The Sustainability Fund project, which the Government promotes to reduce the electricity bill at the expense of the oil companies, will come to light after the summer
The large industrial companies have raised their voices in the face of what appears to be an imminent final processing of the National Fund for the Sustainability of the Electric System (FNSSE), a measure with which the Government intends to reduce the electricity bill in exchange for increase the payments that companies linked to oil have to make. That was the idea of this rule against which part of the business corporations are showing themselves against because "it can be a serious blow to an already heavily punished gas-intensive industry and that is struggling to keep its activity and employment afloat in the worst context possible", as indicated by GasIndustrial.
This organization considers that the new fund "will cause a cross-subsidization of costs between the different final consumers." "Contributions to the gas sector will increase each year to reach 1,200 million euros, which in the five-year term will add up to a total of more than 3,500 million euros, harshly penalizing the gas-intensive industrial consumer," argues GasIndustrial.
The Spanish Gas Association (Sedigas) has also pointed out "the negative consequences" and reiterates its assessment of disagreement with the Sustainability Fund proposal. Likewise, it regrets that its potential approval "occurs in an accelerated manner in an extraordinarily complex energy situation and with still uncertain implications." The initiative is now especially "inexplicable and inopportune", according to Sedigás. The organization appeals to the political groups that participate in the Ecological Transition and Demographic Challenge Commission to "rethink the suitability" of its parliamentary process.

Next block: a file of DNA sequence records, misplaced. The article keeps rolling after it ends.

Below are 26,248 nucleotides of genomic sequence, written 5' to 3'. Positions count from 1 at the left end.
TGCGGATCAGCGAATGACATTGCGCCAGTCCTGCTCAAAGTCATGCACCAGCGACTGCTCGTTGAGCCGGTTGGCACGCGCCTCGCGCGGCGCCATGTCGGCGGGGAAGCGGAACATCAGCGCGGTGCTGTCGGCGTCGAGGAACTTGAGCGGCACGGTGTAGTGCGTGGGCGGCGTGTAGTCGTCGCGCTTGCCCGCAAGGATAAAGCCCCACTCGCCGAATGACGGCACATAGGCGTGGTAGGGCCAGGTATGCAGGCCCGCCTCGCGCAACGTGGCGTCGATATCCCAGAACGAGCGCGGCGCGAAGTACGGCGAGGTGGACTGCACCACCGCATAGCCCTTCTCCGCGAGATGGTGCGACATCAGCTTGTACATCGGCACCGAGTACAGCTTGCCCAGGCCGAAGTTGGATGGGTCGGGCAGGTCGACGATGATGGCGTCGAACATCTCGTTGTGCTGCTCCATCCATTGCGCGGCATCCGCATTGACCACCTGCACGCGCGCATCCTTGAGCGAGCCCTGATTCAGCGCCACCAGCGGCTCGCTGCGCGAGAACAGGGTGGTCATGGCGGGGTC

The final approval of the Fund, if it occurs, would come in the worst possible scenario with record fuel costs. The measure plans to extract from the electricity bill the costs associated with premiums for historical renewables, cogeneration and waste (Recore) and progressively transfer them to all energy sectors over a period of five years. Basically, to the companies that pollute the most, such as the oil companies.
At the end of 2020, the Executive approved this fund with which it intends to reduce the electricity bill by 13% in the next five years after removing premiums for renewables from the fixed costs of the bill. This financing, which amounts to 7,000 million euros corresponding to the investments made in the first part of the century, will now be nourished with contributions from energy marketers. The Ministry for the Ecological Transition estimated at the time that if the fixed costs of the electricity bill for domestic consumers were not created, they could increase by around 10%, which would mean an average rise in the bill of around 6.5%. in a single year.
At that time, and on several occasions on a recurring basis, companies such as Repsol (one of the most affected) have been against it. The CEO of the company, Josu Jon Imaz, considers that this tool is intended to "pay the funds, in some cases speculative" and "electric parties." Imaz has indicated that "in life it is important to go with transparency ahead" and has made it clear that, in his opinion, this fund is not intended to finance renewables, but rather "to pay investment funds, in many speculative cases", which invested in Spain in the past in renewable energies that were not yet competitive, as well as "the dividends of the electric companies and their past mistakes".